Yousif Sheronick: At The Corner Of The World
Yousif Sheronick: At The Corner Of The World
Tonalities and textures are flying as Yousif Sheronick plays a bright red, tunable djembe with his right hand; a transparent, medium-sized tar (North African frame drum) with his left hand; and beats a single, Venezuelan maraca attached to his bare left foot. There is a rhythmic independence of each limb as he accompanies a class of ten professional tap dancers, intermittently speaking about cycles, syncopation, and shifting accents. His expanded world drum vocabulary is impressive as well as his communication skills with this group of international dancers/foot percussionists, who are partaking in an intensive with established tap artist Heather Cornell, who leads the session atop a cajon.
The next day I run into Sheronick around the corner, where he is performing at the first annual festival Walk To The Beat, a community event bringing the spirit of improvisation and wandering rhythms to Nyack, New York. It’s a day of dance and drumming throughout the village, organized by Heather Cornell and collaborator Anna de la Paz, a flamenco dancer who heats up the stage. Sheronick performs in the backyard garden of the Edward Hopper House Art Center, followed by a musician playing an African balafon in a duo with a violinist, while Haitian drummers and dancers take over the town gazebo/band shell, and a belly dancer joins in with assorted djembe and conga drummers making impromptu appearances and at a jam session in the local park on the banks of the Hudson River.
Whether in a dance studio, on a concert stage, or touring with master musicians, Sheronick is soft-spoken and serious, modest yet confident, calm, and centered. His playing is clean, regardless of which instrument he is performing on: crisp jingles on the Egyptian riq, resonant bass on the Irish bodhrán, or transparent treble on the dumbek.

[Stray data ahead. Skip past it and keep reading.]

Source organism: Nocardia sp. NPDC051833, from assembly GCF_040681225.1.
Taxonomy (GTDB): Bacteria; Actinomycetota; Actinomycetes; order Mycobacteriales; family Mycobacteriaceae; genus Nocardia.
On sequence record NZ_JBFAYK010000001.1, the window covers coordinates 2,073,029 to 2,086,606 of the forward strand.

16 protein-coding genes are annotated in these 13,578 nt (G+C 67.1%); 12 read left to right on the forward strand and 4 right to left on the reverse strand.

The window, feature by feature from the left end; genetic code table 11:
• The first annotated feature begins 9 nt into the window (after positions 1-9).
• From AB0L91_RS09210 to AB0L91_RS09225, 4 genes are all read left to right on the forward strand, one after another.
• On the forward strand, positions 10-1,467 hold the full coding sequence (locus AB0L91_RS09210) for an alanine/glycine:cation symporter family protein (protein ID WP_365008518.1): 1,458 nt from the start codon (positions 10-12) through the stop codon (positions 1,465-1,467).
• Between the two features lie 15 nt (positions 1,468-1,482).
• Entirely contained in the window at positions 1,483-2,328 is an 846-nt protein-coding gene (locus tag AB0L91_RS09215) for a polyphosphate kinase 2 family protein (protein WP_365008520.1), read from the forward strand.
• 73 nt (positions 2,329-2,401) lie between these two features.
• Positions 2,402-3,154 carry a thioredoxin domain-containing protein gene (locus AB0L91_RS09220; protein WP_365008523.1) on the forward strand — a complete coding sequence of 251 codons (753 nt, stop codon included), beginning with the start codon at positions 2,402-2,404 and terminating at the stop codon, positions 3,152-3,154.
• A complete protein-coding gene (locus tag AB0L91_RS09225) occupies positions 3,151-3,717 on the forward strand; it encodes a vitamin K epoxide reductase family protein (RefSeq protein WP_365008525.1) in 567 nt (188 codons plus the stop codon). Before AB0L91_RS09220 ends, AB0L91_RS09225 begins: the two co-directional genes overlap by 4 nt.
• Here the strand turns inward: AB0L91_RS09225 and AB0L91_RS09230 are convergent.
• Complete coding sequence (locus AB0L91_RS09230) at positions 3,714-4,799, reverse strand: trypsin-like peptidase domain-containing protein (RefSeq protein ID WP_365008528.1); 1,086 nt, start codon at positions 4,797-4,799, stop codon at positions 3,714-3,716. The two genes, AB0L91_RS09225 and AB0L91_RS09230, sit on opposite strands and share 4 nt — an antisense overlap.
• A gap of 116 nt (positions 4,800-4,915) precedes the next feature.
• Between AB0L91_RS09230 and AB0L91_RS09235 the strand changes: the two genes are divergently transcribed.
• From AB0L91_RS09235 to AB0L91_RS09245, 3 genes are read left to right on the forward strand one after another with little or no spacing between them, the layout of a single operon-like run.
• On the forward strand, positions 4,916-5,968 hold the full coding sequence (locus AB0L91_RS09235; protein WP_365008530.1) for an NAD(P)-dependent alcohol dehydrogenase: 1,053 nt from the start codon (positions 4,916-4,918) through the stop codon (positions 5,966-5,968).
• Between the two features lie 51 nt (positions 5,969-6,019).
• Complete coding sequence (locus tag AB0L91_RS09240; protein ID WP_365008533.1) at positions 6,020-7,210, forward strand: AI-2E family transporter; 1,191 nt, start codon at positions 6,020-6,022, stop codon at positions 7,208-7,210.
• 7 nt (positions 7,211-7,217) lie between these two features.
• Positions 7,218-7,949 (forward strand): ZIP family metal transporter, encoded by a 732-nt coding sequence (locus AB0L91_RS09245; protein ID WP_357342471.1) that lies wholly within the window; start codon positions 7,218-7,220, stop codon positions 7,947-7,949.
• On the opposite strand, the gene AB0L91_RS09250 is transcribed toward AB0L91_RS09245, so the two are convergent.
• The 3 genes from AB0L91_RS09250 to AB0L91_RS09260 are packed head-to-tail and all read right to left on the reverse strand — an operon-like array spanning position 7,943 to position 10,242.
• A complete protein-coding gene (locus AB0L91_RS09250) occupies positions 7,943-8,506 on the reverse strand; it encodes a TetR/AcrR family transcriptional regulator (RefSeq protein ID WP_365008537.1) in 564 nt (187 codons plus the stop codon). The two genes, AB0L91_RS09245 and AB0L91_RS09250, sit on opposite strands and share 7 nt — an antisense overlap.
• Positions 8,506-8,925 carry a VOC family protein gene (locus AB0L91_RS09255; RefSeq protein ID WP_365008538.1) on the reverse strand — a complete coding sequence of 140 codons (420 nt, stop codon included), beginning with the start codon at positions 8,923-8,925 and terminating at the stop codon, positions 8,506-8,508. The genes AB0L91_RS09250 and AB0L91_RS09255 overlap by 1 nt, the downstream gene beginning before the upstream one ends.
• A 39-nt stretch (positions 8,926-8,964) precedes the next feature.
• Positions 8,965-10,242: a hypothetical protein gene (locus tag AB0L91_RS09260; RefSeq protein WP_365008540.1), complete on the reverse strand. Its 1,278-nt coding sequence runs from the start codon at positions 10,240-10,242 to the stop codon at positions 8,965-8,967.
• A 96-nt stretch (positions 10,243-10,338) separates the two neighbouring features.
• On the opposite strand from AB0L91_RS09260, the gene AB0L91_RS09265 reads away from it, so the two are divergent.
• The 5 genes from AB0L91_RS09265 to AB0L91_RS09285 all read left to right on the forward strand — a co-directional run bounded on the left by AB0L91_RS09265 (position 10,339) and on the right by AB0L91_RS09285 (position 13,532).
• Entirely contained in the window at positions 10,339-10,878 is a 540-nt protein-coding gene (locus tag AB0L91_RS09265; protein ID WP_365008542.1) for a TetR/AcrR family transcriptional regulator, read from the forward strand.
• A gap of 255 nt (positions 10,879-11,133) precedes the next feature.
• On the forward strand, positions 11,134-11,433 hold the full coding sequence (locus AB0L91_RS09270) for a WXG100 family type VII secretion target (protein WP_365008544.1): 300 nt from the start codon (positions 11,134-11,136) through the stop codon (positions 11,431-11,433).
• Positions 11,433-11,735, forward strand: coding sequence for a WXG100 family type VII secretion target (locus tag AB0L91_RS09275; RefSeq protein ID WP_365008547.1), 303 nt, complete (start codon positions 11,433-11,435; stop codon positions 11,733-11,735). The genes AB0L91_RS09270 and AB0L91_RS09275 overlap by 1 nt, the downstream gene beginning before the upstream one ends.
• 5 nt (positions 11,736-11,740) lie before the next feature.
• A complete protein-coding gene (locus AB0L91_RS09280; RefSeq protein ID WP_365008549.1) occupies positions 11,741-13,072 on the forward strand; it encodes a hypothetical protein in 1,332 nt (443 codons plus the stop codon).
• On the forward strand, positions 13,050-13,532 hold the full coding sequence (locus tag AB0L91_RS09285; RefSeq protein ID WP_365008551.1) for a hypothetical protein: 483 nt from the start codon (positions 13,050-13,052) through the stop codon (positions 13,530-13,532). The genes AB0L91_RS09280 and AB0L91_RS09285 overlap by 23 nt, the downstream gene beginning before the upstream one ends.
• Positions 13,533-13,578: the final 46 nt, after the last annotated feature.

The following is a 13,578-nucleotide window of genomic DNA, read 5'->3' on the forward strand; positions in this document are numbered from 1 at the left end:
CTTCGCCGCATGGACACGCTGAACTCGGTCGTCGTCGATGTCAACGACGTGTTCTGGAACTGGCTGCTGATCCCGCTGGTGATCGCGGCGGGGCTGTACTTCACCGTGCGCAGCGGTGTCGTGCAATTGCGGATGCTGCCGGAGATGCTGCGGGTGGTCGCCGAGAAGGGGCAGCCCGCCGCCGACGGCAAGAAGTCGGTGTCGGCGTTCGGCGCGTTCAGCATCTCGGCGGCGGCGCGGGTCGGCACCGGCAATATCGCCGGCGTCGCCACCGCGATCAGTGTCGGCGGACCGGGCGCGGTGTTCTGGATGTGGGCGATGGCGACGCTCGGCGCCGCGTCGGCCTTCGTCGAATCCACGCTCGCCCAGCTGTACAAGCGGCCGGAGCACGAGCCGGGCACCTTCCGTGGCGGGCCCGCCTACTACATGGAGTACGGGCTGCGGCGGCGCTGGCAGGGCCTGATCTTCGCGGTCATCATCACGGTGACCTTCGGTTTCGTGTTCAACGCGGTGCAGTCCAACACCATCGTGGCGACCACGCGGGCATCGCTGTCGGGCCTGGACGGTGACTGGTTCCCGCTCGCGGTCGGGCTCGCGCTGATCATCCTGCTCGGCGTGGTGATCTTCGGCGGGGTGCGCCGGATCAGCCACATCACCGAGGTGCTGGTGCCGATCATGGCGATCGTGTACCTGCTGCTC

Trained in classical and contemporary percussion, blended with a strong world music sensibility, Yousif Sheronick often balances on the edge of different musical genres, an intersection at which he is quite comfortable. His interest in both new compositions and world drumming has led him to perform and record with world-class musicians such as Glen Velez, Samir Chatterjee, Foday Musa Suso, Philip Glass, and Yo Yo Ma, as well as jazz luminaries like Henry Threadgill and Sonny Fortune.
Sheronick connects with musical traditions from India, Africa, Australia, and the Americas, acting as a bridge between them, or “silk thread.” Interestingly, this is the translation of his family name, “Sheronick” from Arabic, as well as the title of one of his acclaimed albums. Sheronick acts as a bridge between musical traditions and styles with a large arsenal of world percussion instruments, which he moves between with fluency and fluidity. “What separates Sheronick from most other percussionists is that he can capture the feel of the music in a way that exudes authenticity” says colleague Eric Phinney of the Ethos percussion group. “There are players who are technically brilliant as Yousif is, but don’t have the swing – the push and pull of the language that is really hard to capture and even harder to quantify.”